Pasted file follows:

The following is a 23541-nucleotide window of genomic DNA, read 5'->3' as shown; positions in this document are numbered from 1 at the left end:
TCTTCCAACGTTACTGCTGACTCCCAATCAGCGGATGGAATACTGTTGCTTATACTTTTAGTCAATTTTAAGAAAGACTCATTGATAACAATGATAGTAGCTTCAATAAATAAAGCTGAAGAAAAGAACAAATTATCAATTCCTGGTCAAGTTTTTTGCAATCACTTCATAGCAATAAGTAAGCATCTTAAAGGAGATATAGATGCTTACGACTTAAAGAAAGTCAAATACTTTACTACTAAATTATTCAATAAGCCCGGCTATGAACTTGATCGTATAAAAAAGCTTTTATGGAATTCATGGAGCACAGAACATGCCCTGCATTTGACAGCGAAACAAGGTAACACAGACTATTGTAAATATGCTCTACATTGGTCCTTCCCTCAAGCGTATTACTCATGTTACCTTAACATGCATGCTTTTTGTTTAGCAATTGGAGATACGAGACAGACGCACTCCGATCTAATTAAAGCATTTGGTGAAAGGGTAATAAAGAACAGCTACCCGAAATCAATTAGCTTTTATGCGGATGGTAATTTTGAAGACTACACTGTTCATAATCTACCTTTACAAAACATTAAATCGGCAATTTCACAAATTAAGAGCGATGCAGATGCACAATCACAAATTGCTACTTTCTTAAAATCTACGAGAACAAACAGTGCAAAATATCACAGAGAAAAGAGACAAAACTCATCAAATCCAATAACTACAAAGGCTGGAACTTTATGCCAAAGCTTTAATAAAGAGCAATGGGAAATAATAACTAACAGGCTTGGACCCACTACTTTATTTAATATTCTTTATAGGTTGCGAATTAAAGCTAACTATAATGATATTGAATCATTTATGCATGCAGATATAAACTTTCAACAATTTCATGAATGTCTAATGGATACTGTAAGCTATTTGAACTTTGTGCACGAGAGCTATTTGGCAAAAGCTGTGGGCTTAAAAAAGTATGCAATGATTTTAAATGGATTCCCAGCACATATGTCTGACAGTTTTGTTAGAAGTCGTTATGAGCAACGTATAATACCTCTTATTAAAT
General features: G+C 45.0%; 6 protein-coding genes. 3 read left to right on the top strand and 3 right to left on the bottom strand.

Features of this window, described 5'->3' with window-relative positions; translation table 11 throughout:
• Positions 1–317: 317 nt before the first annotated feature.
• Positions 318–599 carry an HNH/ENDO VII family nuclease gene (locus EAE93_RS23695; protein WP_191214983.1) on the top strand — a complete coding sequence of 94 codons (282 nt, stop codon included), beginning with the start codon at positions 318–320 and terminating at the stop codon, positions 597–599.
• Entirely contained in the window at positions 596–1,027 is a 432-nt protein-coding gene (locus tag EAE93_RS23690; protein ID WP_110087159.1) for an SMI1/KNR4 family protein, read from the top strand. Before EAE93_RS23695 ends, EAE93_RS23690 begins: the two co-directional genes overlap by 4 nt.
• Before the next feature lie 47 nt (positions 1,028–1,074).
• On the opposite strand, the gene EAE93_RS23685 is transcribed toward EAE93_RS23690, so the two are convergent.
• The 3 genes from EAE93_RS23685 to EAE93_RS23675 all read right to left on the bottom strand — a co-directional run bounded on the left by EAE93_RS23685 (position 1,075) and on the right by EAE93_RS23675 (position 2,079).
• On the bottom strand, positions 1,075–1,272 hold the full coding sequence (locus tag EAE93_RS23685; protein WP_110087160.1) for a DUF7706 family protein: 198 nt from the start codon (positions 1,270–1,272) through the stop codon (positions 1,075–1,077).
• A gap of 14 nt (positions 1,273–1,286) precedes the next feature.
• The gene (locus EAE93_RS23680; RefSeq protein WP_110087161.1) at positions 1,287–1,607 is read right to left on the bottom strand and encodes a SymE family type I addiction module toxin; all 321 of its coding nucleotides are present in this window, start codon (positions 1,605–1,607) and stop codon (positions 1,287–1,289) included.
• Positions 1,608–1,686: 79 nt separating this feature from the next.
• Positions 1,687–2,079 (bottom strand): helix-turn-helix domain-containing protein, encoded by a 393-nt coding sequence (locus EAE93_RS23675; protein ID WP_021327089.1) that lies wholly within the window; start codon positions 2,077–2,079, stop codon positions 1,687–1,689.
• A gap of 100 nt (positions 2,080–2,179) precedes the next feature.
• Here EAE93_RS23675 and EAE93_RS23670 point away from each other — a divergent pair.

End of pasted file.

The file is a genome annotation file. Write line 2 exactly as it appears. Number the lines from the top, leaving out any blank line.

TCTTCCAACGTTACTGCTGACTCCCAATCAGCGGATGGAATACTGTTGCTTATACTTTTAGTCAATTTTAAGAAAGACTCATTGATAACAATGATAGTAGCTTCAATAAATAAAGCTGAAGAAAAGAACAAATTATCAATTCCTGGTCAAGTTTTTTGCAATCACTTCATAGCAATAAGTAAGCATCTTAAAGGAGATATAGATGCTTACGACTTAAAGAAAGTCAAATACTTTACTACTAAATTATTCAATAAGCCCGGCTATGAACTTGATCGTATAAAAAAGCTTTTATGGAATTCATGGAGCACAGAACATGCCCTGCATTTGACAGCGAAACAAGGTAACACAGACTATTGTAAATATGCTCTACATTGGTCCTTCCCTCAAGCGTATTACTCATGTTACCTTAACATGCATGCTTTTTGTTTAGCAATTGGAGATACGAGACAGACGCACTCCGATCTAATTAAAGCATTTGGTGAAAGGGTAATAAAGAACAGCTACCCGAAATCAATTAGCTTTTATGCGGATGGTAATTTTGAAGACTACACTGTTCATAATCTACCTTTACAAAACATTAAATCGGCAATTTCACAAATTAAGAGCGATGCAGATGCACAATCACAAATTGCTACTTTCTTAAAATCTACGAGAACAAACAGTGCAAAATATCACAGAGAAAAGAGACAAAACTCATCAAATCCAATAACTACAAAGGCTGGAACTTTATGCCAAAGCTTTAATAAAGAGCAATGGGAAATAATAACTAACAGGCTTGGACCCACTACTTTATTTAATATTCTTTATAGGTTGCGAATTAAAGCTAACTATAATGATATTGAATCATTTATGCATGCAGATATAAACTTTCAACAATTTCATGAATGTCTAATGGATACTGTAAGCTATTTGAACTTTGTGCACGAGAGCTATTTGGCAAAAGCTGTGGGCTTAAAAAAGTATGCAATGATTTTAAATGGATTCCCAGCACATATGTCTGACAGTTTTGTTAGAAGTCGTTATGAGCAACGTATAATACCTCTTATTAAAT